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Livni announces campaign for awarding whistleblowers
By YONAH JEREMY BOB
03/03/2014
Tzipi Livni on Monday made a public call for recommendations for public servants to be honored who have served as whistleblowers in public corruption cases.
 
Justice Minister Tzipi Livni on Monday made a public call to honor whistle-blowers in public corruption cases. Honorees would receive a special award from the state at Livni’s recommendation and the awards would be handed out by President Shimon Peres.

The call is part of a 1992 law to encourage ethical conduct in public service, that empowers the president to grant such awards to whistle-blowers whose information on public corruption is found to be valid.

Ironically, currently there is an ongoing negotiation between Shula Zaken, former top aide to former prime minister Ehud Olmert, over whether she will turn state’s witness against him in the Holyland trial.

In a country whose former or prime minister, foreign minister, and other top-level officials have been accused or convicted of corruption – and others have been acquitted, but hammered by the courts as seriously violating ethical standards – the awards are meant to strengthen those helping to combat public corruption.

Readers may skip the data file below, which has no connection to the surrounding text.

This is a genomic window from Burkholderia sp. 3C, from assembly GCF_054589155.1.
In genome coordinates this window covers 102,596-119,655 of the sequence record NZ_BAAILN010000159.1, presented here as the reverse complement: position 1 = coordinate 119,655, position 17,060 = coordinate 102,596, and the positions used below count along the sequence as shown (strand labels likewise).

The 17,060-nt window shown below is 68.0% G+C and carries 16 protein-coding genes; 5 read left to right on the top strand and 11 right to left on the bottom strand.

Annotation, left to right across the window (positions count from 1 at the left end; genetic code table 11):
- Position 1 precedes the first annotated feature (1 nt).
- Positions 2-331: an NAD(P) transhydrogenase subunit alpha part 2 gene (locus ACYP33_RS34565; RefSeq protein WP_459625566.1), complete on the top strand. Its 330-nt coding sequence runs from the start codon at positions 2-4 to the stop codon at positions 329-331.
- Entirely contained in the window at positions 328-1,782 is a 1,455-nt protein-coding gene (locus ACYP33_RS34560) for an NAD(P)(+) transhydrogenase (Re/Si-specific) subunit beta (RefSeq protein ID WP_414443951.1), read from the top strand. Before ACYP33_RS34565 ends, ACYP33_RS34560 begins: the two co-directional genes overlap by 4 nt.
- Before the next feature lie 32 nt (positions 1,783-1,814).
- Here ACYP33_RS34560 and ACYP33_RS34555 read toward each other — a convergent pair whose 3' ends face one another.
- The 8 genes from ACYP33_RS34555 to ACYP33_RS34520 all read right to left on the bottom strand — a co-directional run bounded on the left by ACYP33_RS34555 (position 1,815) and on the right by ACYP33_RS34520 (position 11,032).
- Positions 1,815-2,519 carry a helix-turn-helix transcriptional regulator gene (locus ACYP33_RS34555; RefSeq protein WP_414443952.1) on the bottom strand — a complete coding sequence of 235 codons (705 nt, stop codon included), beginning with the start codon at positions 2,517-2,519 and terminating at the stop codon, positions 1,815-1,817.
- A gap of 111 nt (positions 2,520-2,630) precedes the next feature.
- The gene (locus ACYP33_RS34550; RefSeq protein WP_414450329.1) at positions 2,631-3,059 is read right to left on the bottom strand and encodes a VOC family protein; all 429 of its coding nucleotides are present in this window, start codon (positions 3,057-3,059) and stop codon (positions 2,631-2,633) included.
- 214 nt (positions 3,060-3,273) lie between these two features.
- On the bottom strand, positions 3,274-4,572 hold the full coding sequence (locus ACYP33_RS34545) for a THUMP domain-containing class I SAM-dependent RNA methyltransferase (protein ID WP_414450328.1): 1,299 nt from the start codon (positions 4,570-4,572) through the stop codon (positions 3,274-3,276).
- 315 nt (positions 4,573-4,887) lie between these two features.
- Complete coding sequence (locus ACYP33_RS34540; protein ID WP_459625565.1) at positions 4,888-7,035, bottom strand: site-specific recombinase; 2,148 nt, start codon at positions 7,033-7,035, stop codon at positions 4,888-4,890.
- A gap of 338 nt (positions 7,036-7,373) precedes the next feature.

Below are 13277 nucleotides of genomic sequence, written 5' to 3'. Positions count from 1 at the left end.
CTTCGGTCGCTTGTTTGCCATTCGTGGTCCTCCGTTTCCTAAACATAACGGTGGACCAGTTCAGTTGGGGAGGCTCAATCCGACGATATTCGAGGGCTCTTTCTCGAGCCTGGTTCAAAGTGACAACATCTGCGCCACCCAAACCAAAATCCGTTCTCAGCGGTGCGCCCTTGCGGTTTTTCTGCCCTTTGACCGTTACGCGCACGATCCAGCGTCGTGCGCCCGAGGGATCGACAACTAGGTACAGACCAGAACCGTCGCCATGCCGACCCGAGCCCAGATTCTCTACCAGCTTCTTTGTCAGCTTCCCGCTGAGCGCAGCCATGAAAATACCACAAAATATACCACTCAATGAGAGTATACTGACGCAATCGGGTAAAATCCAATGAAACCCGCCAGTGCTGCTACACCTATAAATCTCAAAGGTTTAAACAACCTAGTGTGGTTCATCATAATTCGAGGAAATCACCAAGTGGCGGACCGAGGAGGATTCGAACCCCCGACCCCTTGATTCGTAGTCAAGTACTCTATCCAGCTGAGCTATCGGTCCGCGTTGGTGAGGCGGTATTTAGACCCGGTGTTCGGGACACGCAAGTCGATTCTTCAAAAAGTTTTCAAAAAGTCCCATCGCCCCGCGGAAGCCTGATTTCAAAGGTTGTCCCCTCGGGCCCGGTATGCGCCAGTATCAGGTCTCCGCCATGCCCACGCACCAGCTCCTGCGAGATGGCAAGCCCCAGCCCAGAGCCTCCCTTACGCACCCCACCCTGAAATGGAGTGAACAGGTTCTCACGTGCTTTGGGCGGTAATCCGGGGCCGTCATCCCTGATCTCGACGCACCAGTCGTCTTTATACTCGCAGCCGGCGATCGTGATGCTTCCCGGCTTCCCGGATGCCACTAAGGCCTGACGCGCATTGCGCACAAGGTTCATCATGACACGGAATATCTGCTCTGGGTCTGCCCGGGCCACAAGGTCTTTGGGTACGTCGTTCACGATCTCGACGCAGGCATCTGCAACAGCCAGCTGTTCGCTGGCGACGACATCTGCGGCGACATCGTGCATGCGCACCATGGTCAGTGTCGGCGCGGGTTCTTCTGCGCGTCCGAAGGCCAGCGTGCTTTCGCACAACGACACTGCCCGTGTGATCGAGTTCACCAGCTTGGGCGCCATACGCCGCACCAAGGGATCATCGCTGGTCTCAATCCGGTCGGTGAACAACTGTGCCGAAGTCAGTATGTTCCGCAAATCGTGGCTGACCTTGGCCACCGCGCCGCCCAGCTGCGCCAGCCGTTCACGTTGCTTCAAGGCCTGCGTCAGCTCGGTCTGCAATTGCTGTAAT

Livni’s search for awardees is being undertaken through advertisements by the government, announcements to the press, requesting information under the Freedom of Information Law, and soliciting recommendations from law enforcement authorities.

“The struggle against corruption is a struggle for all of us,” said Livni, “since it is a struggle for the sake of Israeli democracy.”

She added, “We are sending a clear message: the State of Israel stands beside courageous citizens who do the right thing and do not turn a blind eye on injustice – but rather, who fight against it and bring it to light. This is not an action to be taken for granted, unfortunately, and therefore, it is fitting for high praise.”

One complication for the award could be that, in many of the highest profile cases, the best state’s witnesses have themselves been involved in a crime, and are thus ineligible for the award.

Zaken, for example, even if she turns state’s witness and even if her information might help to convict Olmert, she could not qualify for award because of her alleged involvement in the crimes.

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